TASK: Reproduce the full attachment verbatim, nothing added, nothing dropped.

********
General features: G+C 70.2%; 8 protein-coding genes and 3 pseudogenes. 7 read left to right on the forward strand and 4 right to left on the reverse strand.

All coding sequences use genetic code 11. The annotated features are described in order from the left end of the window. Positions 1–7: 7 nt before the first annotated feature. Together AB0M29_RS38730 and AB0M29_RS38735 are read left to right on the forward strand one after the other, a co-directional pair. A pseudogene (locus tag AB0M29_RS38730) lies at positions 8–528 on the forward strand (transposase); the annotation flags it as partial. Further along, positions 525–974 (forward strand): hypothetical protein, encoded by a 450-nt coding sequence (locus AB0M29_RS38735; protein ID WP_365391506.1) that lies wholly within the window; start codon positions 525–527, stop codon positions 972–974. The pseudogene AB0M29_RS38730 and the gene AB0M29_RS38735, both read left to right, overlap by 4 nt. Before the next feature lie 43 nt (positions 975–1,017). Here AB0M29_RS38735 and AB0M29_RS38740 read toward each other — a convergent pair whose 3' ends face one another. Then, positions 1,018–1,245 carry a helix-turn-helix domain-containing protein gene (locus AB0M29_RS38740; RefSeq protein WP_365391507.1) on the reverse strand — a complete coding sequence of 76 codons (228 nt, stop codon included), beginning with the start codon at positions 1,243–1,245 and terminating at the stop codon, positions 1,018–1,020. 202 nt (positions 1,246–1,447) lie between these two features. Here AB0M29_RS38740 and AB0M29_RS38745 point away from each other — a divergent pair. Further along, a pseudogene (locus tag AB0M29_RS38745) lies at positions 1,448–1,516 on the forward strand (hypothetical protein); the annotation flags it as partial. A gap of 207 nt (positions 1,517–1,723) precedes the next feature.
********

General features: G+C 70.2%; 8 protein-coding genes and 3 pseudogenes. 7 read left to right on the forward strand and 4 right to left on the reverse strand.

All coding sequences use genetic code 11. The annotated features are described in order from the left end of the window. Positions 1–7: 7 nt before the first annotated feature. Together AB0M29_RS38730 and AB0M29_RS38735 are read left to right on the forward strand one after the other, a co-directional pair. A pseudogene (locus tag AB0M29_RS38730) lies at positions 8–528 on the forward strand (transposase); the annotation flags it as partial. Further along, positions 525–974 (forward strand): hypothetical protein, encoded by a 450-nt coding sequence (locus AB0M29_RS38735; protein ID WP_365391506.1) that lies wholly within the window; start codon positions 525–527, stop codon positions 972–974. The pseudogene AB0M29_RS38730 and the gene AB0M29_RS38735, both read left to right, overlap by 4 nt. Before the next feature lie 43 nt (positions 975–1,017). Here AB0M29_RS38735 and AB0M29_RS38740 read toward each other — a convergent pair whose 3' ends face one another. Then, positions 1,018–1,245 carry a helix-turn-helix domain-containing protein gene (locus AB0M29_RS38740; RefSeq protein WP_365391507.1) on the reverse strand — a complete coding sequence of 76 codons (228 nt, stop codon included), beginning with the start codon at positions 1,243–1,245 and terminating at the stop codon, positions 1,018–1,020. 202 nt (positions 1,246–1,447) lie between these two features. Here AB0M29_RS38740 and AB0M29_RS38745 point away from each other — a divergent pair. Further along, a pseudogene (locus tag AB0M29_RS38745) lies at positions 1,448–1,516 on the forward strand (hypothetical protein); the annotation flags it as partial. A gap of 207 nt (positions 1,517–1,723) precedes the next feature.